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Lycium carolinianum Christmas Berry

Edward F. Gilman


Lycium carolinianum is a small shrub that is commonly found in the southeastern United States at the edge of salt marshes and on sandy shell mounds (Figure 1). This 6- to 10-foot-tall shrub has rigid branches that are sharply thorn-tipped. The tiny deciduous leaves of this plant are succulent and linear to oblanceolate in shape. Flowers are solitary in the leaf axils and are borne on slender flower stalks. These autumn flowers are blue, white, or lavender and have purple streaks. The flowers are followed by large, bright, lustrous red berries that ripen in late autumn or early winter. Birds love to eat the ripe berries.

Figure 1. Christmas berry
Figure 1.  Christmas berry


General Information

Scientific name: Lycium carolinianum
Pronunciation: LYE-see-um KAIR-roe-lin-nee-AY-num
Common name(s): Christmas berry
Family: Solanaceae
Plant type: shrub
USDA hardiness zones: 7B through 11 (Figure 2)
Planting month for zone 7: year round
Planting month for zone 8: year round
Planting month for zone 9: year round
Planting month for zone 10: year round
Origin: native to Florida
Uses: border
Availability: grown in small quantities by a small number of nurseries
Figure 2. Shaded area represents potential planting range.
Figure 2.  Shaded area represents potential planting range.



Height: 4 to 8 feet
Spread: 3 to 6 feet
Plant habit: vase shape
Plant density: moderate
Growth rate: moderate
Texture: fine


Leaf arrangement: alternate
Leaf type: simple
Leaf margin: entire
Leaf shape: oblanceolate
Leaf venation: none, or difficult to see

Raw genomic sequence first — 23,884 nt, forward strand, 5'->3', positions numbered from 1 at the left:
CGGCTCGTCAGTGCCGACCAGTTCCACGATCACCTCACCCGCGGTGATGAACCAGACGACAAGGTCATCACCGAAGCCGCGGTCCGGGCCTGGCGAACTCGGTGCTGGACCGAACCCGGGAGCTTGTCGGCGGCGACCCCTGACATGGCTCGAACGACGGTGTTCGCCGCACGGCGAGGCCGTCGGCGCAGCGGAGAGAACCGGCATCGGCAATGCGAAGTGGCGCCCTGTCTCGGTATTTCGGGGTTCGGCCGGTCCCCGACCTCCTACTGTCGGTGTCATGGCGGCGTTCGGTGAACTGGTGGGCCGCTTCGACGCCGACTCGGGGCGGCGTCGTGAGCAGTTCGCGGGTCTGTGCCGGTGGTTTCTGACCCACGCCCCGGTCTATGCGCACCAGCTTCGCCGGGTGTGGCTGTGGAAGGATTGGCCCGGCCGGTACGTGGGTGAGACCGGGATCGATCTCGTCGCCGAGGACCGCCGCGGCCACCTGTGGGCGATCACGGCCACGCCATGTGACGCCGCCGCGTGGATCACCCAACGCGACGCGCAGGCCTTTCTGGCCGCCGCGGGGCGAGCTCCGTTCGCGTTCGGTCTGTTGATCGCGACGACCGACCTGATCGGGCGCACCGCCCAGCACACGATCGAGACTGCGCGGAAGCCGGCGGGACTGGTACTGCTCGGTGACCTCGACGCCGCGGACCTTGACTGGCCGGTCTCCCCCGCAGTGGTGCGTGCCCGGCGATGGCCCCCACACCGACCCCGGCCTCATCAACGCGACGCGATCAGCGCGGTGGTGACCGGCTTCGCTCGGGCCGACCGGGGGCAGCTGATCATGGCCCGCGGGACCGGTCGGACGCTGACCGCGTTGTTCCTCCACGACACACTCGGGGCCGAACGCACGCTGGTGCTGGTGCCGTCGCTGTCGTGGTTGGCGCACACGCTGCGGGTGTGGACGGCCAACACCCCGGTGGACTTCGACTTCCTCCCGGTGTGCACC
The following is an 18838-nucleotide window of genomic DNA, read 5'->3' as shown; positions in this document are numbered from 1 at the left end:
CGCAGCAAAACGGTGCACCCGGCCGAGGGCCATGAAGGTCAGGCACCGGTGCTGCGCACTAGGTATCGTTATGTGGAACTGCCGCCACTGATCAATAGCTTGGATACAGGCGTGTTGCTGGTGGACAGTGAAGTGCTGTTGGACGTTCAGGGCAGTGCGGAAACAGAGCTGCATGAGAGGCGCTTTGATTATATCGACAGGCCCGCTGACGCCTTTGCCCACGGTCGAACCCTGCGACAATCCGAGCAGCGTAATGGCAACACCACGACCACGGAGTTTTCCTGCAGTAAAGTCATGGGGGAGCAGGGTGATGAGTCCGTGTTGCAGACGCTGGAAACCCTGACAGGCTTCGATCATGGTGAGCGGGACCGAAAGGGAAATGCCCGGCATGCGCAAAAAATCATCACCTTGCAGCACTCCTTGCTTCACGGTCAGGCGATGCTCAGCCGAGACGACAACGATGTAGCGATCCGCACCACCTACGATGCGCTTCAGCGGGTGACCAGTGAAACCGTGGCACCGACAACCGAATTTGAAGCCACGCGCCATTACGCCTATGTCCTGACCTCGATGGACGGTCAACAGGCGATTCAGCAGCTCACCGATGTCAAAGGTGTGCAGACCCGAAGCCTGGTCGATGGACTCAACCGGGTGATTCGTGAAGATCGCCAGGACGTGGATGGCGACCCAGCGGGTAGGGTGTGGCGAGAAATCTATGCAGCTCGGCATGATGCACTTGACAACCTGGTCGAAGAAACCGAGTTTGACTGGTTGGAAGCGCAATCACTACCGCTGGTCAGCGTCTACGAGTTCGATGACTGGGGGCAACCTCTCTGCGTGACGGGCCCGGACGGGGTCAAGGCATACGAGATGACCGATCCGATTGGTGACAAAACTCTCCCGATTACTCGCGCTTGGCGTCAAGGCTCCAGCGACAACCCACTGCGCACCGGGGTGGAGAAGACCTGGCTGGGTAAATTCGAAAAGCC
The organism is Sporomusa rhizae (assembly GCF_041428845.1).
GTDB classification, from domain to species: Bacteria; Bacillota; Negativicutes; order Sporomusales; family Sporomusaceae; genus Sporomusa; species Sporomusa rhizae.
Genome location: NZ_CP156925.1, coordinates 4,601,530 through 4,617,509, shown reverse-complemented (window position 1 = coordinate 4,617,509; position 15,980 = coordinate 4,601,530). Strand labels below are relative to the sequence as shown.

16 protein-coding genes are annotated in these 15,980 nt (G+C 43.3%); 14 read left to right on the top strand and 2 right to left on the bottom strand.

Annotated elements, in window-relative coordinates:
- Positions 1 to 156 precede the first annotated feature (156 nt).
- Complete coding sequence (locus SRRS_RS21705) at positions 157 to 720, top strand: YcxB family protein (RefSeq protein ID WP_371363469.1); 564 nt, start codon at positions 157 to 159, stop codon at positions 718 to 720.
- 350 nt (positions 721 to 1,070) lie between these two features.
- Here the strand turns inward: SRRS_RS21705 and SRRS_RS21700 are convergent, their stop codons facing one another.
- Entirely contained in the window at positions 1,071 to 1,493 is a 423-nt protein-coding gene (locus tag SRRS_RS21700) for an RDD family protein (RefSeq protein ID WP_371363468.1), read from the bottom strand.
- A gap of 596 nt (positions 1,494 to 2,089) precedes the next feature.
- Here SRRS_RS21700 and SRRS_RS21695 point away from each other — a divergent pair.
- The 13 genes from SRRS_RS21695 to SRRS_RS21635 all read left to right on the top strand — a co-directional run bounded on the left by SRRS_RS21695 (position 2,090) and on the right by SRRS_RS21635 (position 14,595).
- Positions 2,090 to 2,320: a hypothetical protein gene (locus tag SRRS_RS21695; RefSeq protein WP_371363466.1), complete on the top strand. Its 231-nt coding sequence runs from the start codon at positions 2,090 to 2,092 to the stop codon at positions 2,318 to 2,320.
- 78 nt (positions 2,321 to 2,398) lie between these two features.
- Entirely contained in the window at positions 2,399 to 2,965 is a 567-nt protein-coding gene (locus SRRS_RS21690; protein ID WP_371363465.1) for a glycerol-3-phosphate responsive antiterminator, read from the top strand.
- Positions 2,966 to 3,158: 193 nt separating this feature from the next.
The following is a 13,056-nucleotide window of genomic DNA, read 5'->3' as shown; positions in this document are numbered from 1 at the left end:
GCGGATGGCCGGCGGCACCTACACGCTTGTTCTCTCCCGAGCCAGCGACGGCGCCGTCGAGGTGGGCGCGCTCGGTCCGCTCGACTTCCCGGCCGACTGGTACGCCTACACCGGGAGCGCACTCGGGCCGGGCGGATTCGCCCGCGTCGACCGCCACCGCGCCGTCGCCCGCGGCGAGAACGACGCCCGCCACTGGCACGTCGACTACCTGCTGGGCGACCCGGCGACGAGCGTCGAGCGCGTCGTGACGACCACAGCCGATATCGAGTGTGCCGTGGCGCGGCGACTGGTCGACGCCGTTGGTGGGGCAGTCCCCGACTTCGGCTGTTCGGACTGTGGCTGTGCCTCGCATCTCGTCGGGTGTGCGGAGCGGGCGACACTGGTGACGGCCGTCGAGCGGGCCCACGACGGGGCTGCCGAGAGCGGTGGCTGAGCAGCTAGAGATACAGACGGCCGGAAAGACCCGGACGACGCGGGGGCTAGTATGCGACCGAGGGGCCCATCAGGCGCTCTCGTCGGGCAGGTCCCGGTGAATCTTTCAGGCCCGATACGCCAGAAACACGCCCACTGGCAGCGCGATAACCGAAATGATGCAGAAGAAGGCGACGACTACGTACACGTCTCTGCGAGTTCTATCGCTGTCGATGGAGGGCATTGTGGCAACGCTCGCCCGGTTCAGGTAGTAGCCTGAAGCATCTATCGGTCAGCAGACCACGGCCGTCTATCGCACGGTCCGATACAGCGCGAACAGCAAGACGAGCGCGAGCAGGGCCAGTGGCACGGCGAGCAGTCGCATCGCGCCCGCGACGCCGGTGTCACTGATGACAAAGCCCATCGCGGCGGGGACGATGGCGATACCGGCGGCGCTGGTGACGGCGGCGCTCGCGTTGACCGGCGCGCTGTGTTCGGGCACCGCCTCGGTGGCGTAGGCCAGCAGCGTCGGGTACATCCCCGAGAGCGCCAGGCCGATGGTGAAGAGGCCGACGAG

Leaf type and persistence: evergreen
Leaf blade length: less than 2 inches
Leaf color: green
Fall color: no fall color change
Fall characteristic: not showy


Flower color: blue; white; yellow
Flower characteristic: summer flowering; fall flowering


Fruit shape: oval
Fruit length: 3 to 6 inches
Fruit cover: fleshy
Fruit color: red
Fruit characteristic: attracts birds

Trunk and Branches

Trunk/bark/branches: thorns present; not particularly showy
Current year stem/twig color: gray/silver
Current year stem/twig thickness: thin


Light requirement: plant grows in part shade/part sun
Soil tolerances: extended flooding; acidic; alkaline; sand; loam; clay
Drought tolerance: Unknown
Soil salt tolerances: good
Plant spacing: 36 to 60 inches


Roots: sprouts from roots or lower trunk
Winter interest: plant has winter interest due to unusual form, nice persistent fruits, showy winter trunk, or winter flowers
Outstanding plant: not particularly outstanding

Invasive potential: native plant that often reproduces into nearby landscapes

Pest resistance: long-term health usually not affected by pests

Use and Management

The Christmas berry makes a wonderful specimen plant and forms a nice border. Its fine texture compliments and contrasts most other plants in the landscape. It can be trained into a small multi-trunked tree for the patio or garden, or it can be grown in a container or raised planter.

The Christmas berry is very tolerant to salt spray and drought conditions and is great for coastal plantings. In addition to its native sandy dune habitat, Christmas berry can be found naturally along the edges of ponds, salty marshes, and waterways. Plant this shrub on a well-drained or wet site that receives full sun or partial shade. Non-irrigated plants drop leaves in dry weather as a drought avoidance mechanism, but the next wet period brings new leaves. Growth is thin and the plant forms an open canopy in the shade. Suckers regularly form at the base of the trunks, creating a multi-trunked thicket. These will have to be periodically removed to maintain a neat appearance.

Pests and Diseases

There are few important problems growing this native plant.

Publication #FPS-356

Date: 8/16/2015


    • Critical Issue: Agricultural and Food Systems
    Organism ID

    About this Publication

    This document is FPS-356, one of a series of the Environmental Horticulture Department, UF/IFAS Extension. Original publication date October 1999. Visit the EDIS website at for the currently supported version of this publication.

    About the Authors

    Edward F. Gilman, professor, Environmental Horticulture Department, UF/IFAS Extension, Gainesville, FL 32611.


    • Gail Hansen de Chapman